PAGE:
Though there’s been a lot of discussion about the issue, let’s take a moment and review the facts about addiction.
Addiction is defined as a chronic, relapsing brain disease.
Substance abuse actually alters the chemical structure of the brain. The result can be long-term changes, resulting in self-destructive behavior even after an individual has accumulated months and years of sobriety.
The truth is that rates of relapse among people suffering from drug and alcohol addiction are similar to other diseases, such as asthma, hypertension and Type 1 diabetes.
“Thus, drug and alcohol addiction should be treated like any other chronic illness, with relapse serving as a trigger for renewed intervention,” reports the National Institute on Drug Abuse (NIDA).
Addiction is Similar to Other Chronic Diseases
- There are behavioral and biological components involved. A patient with Type 1 diabetes, for which there is no cure, must stay continually vigilant about their diet and medication. Otherwise, they will experience a swift return of their symptoms.
- The recurrence of symptoms can happen after, and even during treatment. This informs patients with a chronic illness of the need for an adjustment in their ongoing treatment.
- Recovery from a chronic illness is a long-term process, often requiring repeated treatment over time.
Relapse Rates For Chronic Illness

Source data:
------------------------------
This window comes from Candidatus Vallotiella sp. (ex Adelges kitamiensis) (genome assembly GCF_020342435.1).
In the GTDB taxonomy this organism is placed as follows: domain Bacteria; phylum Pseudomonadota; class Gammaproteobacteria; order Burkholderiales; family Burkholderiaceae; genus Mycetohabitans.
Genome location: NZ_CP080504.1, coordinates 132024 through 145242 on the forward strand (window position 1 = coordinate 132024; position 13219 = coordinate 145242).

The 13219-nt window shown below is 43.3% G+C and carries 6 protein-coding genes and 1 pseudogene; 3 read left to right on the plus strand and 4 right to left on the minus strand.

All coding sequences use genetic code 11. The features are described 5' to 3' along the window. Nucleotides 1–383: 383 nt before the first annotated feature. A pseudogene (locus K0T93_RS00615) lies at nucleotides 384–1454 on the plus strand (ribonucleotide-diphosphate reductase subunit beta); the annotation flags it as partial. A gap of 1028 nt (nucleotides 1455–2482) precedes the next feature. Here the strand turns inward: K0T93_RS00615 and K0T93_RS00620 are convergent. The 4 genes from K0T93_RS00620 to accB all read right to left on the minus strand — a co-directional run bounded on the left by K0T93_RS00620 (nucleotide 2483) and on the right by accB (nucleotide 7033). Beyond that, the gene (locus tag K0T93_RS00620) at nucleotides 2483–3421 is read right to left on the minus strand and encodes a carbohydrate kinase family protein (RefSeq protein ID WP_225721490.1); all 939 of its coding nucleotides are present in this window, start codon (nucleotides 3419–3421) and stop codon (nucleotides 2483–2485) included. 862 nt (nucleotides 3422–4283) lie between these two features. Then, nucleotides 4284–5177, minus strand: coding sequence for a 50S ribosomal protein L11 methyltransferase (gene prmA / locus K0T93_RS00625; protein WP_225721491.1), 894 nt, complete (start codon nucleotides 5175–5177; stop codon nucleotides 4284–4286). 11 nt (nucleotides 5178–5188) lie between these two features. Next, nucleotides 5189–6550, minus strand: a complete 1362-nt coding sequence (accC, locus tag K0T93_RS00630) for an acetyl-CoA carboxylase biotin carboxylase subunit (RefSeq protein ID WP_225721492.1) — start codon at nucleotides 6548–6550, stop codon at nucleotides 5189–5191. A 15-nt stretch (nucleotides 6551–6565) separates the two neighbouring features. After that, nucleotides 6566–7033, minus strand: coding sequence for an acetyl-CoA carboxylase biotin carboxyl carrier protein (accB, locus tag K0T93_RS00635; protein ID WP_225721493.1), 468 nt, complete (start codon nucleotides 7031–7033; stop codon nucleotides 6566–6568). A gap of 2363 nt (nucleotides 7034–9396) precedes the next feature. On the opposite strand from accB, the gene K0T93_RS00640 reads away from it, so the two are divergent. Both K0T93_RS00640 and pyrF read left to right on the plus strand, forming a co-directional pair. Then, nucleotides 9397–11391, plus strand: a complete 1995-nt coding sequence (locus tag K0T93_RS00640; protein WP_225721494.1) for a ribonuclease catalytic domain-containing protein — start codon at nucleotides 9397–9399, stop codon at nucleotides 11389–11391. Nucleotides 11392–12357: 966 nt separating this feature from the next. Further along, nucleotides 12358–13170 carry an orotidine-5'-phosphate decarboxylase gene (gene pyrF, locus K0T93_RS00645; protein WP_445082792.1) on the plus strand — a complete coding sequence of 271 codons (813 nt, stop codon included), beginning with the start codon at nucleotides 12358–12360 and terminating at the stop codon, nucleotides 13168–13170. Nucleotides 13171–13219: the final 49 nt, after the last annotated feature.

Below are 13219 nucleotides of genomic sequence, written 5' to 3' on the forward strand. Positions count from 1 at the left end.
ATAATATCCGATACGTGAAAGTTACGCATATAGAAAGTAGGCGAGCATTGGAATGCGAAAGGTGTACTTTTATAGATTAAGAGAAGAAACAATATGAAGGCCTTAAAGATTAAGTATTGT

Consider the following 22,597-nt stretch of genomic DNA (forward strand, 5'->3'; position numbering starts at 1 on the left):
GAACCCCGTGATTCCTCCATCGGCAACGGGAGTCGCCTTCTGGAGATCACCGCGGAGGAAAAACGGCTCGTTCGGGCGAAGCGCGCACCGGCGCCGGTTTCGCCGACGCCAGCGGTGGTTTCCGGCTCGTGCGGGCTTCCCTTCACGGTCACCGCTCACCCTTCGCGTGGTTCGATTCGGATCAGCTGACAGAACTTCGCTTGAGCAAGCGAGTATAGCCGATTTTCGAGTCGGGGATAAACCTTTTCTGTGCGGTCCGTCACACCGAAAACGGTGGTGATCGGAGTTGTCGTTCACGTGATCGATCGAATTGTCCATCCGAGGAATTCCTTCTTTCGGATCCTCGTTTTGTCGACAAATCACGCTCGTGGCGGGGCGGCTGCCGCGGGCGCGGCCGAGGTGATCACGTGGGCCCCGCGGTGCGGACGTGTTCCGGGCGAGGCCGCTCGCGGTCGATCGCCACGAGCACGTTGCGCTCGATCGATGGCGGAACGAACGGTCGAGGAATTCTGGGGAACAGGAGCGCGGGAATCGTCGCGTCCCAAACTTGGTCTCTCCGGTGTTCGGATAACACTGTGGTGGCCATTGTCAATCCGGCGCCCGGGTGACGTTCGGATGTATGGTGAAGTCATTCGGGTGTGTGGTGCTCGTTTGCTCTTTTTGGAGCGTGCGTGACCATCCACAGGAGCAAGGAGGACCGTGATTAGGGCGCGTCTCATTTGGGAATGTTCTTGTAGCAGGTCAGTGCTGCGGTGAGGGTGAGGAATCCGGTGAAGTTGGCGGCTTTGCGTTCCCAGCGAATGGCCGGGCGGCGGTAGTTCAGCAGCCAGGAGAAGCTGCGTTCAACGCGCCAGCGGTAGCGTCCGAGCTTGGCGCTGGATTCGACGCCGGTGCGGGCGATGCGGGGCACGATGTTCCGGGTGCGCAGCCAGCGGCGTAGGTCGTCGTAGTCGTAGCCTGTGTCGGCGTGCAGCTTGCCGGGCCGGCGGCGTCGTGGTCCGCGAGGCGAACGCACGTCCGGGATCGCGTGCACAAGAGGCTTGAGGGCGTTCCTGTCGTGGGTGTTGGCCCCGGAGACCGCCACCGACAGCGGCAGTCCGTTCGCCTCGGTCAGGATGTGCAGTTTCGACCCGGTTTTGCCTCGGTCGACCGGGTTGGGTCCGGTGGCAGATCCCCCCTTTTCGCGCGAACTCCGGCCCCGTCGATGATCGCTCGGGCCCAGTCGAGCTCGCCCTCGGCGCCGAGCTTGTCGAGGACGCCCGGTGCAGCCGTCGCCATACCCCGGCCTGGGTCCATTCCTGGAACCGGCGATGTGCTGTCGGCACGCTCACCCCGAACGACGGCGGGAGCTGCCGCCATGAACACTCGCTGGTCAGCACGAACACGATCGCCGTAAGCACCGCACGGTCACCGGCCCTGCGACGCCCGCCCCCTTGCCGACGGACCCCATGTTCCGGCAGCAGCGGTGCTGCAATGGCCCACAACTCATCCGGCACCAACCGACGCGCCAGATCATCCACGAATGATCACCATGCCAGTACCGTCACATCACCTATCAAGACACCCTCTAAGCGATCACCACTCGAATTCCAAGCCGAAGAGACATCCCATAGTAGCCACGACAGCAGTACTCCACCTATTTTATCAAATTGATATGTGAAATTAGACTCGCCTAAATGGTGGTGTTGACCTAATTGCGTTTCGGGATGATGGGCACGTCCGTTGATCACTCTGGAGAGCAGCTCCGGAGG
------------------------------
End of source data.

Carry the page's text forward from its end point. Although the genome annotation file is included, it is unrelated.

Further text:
According to the National Institutes of Health, drug abuse relapse is inherent in the disease of addiction, just like other chronic diseases.
Below is a chart from the WhiteHouse.gov website that shows the comparison of relapse rates for Drug Addiction, Diabetes, Hypertension and Asthma.
Source: JAMA, 284:1689-1695, 2000
Because addiction is like other chronic diseases, there shouldn’t be any stigma surrounding a relapse. This is a signal that an adjustment needs to be made in their continuing treatment.
Despite this knowledge, many people outside of the recovery community see relapse as a failure on the part of the addict.
Perhaps one of the reasons for this is how society views addiction and the addicts themselves.
For example, some departments of the U.S. government routinely state that addiction to drugs and alcohol is a disease.
In contrast, other governmental departments treat addiction as a crime, sentencing users to years and years of incarceration and often without providing rehabilitation or treatment.
There is also the stigma of mental illness. Those suffering are often embarrassed to come forward and seek help for mental disorders, such as anxiety, depression or schizophrenia. These problems, combined with alcohol and drugs, only worsen matters.
Studies have shown that the longer an individual is able to stay sober, the better their chances of maintaining recovery will be.
The greatest percentage of relapses occur within the first ninety days, which is why many treatment centers suggest patients remain in treatment after the standard thirty days is reached.
Unfortunately, many insurance carriers will not provide coverage for this, and instead expect patients to attend self-help meetings, which are not treatment.
Relapse to drugs and alcohol is not a failure because science has shown that it’s a symptom of a larger, chronic disease.
A patient with cancer isn’t shamed if their disease comes out of remission. They seek out the professional help needed to address their illness.
In addiction treatment, the goal is long-term sobriety, and the pressure to stay clean can sometimes be overwhelming.
Missteps along the way are to be expected, and do not under any circumstances mean that a person has failed. It’s time to end the stigma of relapse.